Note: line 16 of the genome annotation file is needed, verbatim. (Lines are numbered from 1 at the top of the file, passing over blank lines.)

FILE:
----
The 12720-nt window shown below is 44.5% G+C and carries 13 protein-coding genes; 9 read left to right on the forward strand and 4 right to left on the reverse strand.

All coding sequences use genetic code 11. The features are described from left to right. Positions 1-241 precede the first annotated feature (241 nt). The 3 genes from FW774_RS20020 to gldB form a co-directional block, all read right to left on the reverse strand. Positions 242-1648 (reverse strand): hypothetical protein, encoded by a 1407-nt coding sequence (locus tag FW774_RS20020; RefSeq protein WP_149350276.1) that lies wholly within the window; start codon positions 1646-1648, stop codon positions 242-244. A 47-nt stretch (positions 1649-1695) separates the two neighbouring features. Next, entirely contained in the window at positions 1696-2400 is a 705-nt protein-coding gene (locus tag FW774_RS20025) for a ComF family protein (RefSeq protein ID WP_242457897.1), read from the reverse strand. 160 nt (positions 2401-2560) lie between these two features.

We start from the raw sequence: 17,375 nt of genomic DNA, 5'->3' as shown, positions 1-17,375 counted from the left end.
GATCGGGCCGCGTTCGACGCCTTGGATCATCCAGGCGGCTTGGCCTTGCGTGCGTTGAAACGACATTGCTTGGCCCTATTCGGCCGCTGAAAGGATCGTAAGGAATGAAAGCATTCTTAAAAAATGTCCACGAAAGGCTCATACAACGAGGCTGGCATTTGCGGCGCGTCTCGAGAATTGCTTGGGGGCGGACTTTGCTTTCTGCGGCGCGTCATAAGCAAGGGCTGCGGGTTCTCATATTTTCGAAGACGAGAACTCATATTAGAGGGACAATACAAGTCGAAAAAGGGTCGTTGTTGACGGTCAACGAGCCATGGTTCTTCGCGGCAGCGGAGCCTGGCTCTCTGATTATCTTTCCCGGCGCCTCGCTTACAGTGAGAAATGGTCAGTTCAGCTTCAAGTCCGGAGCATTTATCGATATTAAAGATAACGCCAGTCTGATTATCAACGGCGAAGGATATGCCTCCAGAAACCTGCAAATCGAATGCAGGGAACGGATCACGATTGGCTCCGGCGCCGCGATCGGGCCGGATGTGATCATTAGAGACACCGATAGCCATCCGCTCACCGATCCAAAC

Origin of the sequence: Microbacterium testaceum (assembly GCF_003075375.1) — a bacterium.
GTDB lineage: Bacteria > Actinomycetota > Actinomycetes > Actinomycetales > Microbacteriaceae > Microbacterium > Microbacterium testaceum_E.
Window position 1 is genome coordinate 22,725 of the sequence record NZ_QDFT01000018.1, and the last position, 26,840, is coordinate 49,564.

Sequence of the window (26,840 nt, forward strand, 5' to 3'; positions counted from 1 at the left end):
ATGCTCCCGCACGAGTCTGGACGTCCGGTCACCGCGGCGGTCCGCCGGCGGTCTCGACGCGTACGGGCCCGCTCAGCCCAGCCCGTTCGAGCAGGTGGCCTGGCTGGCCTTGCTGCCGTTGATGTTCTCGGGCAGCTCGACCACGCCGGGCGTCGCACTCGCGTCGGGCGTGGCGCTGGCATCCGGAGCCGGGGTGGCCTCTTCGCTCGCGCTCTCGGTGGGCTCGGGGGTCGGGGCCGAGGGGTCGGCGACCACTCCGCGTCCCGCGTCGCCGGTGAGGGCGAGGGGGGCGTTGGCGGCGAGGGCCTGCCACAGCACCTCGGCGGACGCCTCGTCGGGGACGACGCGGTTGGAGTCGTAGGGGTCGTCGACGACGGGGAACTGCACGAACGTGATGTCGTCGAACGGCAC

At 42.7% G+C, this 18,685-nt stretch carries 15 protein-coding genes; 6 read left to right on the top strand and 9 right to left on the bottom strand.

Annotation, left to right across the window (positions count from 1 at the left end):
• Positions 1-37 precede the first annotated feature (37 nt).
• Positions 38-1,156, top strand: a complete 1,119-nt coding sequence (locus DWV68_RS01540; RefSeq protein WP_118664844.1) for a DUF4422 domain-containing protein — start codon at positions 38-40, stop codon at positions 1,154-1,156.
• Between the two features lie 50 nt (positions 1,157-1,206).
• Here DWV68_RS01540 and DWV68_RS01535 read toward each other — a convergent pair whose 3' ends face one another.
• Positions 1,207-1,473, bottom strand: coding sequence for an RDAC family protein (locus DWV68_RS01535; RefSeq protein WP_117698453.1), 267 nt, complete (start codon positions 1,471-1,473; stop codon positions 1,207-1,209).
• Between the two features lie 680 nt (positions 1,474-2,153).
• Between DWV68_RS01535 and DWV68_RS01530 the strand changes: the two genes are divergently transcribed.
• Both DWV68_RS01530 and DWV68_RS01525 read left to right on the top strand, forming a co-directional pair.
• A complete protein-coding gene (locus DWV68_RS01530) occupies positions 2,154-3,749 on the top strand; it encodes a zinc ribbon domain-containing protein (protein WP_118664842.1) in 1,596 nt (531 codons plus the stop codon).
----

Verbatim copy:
• Positions 1,207-1,473, bottom strand: coding sequence for an RDAC family protein (locus DWV68_RS01535; RefSeq protein WP_117698453.1), 267 nt, complete (start codon positions 1,471-1,473; stop codon positions 1,207-1,209).